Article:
“When I met An, it was clear she was passionate about community and social change,” says Castellanos, who became a research advisor and mentor to Nguyen. “Over time, I have watched An develop her research interests and skills to find ways to represent her community and its voice.”
With Castellanos’ support, Nguyen threw herself more deeply into scholarly research, an endeavor that engaged her with Orange County’s thriving Vietnamese community, and then extended to the nation’s capital and across the Atlantic Ocean to Scotland. An Thien Nguyen interned for the Southeast Asia Resource Action Center (SEARAC) in Washington, D.C., raising awareness about issues facing immigrants from Vietnam, Cambodia, and Laos.
In this process of exploring the unique challenges faced by Southeast Asian immigrants, Nguyen often heard stories of hardship and trauma, not unlike those of her parents.
Through the UCDC program, Nguyen interned with the Southeast Asia Resource Action Center in Washington, D.C., interviewing Southeast Asian immigrants who had been detained by Immigration and Customs Enforcement (ICE) and writing articles and op-eds to raise awareness of the plight of hundreds of Cambodians who have been deported from the only country they ever called home.
Back in Orange County, she met with seven local organizations to better understand gaps in services - legal, social, financial, emotional - for Southeast Asian immigrants in the region, services that, Nguyen says, could ideally come together in a more holistic approach. She also interned at the City of Irvine, where she got a first-hand view of local policy-making.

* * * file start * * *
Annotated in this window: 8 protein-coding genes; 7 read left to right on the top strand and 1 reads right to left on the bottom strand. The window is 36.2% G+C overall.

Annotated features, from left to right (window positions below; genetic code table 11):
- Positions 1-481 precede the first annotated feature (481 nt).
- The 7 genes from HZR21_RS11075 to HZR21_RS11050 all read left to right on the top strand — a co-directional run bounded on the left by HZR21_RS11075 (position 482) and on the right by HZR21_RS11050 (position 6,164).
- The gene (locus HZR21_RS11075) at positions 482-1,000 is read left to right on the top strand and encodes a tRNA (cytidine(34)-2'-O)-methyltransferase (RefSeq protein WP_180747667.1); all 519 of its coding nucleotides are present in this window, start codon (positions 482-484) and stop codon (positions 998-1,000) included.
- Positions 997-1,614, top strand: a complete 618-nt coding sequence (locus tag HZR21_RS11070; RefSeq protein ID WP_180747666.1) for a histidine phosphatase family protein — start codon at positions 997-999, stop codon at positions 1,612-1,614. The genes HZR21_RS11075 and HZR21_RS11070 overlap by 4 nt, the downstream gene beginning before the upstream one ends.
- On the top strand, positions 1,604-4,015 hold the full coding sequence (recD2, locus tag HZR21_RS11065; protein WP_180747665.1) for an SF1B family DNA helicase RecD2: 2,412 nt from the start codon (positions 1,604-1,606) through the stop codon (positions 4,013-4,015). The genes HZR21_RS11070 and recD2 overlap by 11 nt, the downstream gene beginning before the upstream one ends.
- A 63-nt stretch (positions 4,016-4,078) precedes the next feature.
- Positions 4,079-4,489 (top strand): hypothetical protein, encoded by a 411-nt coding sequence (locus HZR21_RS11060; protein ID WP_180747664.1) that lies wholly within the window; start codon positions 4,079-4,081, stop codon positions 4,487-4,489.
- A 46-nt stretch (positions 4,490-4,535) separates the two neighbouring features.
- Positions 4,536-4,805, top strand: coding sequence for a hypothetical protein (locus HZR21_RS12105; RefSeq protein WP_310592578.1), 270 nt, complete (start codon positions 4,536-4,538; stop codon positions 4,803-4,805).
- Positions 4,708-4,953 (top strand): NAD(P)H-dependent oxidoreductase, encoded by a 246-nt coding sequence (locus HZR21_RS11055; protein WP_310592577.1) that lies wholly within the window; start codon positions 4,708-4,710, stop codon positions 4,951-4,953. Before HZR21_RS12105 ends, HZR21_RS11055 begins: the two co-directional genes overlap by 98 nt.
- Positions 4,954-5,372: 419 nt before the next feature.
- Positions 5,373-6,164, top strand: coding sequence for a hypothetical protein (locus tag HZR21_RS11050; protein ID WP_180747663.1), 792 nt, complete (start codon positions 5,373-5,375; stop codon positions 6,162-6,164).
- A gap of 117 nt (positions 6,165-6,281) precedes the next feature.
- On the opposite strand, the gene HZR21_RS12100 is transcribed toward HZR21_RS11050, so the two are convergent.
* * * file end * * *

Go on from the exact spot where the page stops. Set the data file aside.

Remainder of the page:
In her final year as a UCI student, Nguyen landed an internship with the United Nations House in Scotland, researching Southeast Asian experiences in Britain.
“An has tremendous self-initiative and challenges herself,” says Castellanos. “She shows a unique drive that demonstrates a desire to perform to be a social change agent.”
If I didn’t have the courage to be bold, to be unapologetic, to be OK with putting myself out there regardless of the outcome, I would never have opened myself up to all of these opportunities and connections.
Research with rapport
One revelation that came to Nguyen as a result of all these experiences was that she doesn’t just want to strictly collect data and publish research - she wants to make a difference in people’s lives.
“I realize I want to do ‘community participatory research’ and really get in touch with the community I’m studying and build rapport with them,” says Nguyen. “I really thrive off of that connection.”
After she graduates, Nguyen plans to pursue a doctorate in sociology, and follow in the footsteps of a few of her favorite UCI faculty.
“Seeing professors who were people of color and had such a wide batch of experiences, who want to serve undergraduates and students who are minorities, really inspired me,” says Nguyen.
She hopes to become a professor not only to continue her research, but to mentor the next generation of students to see the possibilities that exist for themselves as educators, researchers, and policymakers.
For future research, she hopes to travel to Cambodia to study a nonprofit that helps people integrate into the country if they have been deported from the U.S. or elsewhere. It’s a model she thinks may be duplicated in Vietnam, Laos, and elsewhere.
Nguyen urges other students, including a younger brother at UCI, and a younger sister, to allow themselves to be both brave and vulnerable. She cherishes the deeper connection she made with her parents when they opened up to her about their past, and she says that others open up to her when she has allowed herself to be vulnerable.
“If I didn’t have the courage to be bold, to be unapologetic, to be OK with putting myself out there regardless of the outcome, I would never have opened myself up to all of these opportunities and connections,” she says.
And for Nguyen, connections will always start with family, even as her focus and impact expands to immigrant communities around the world.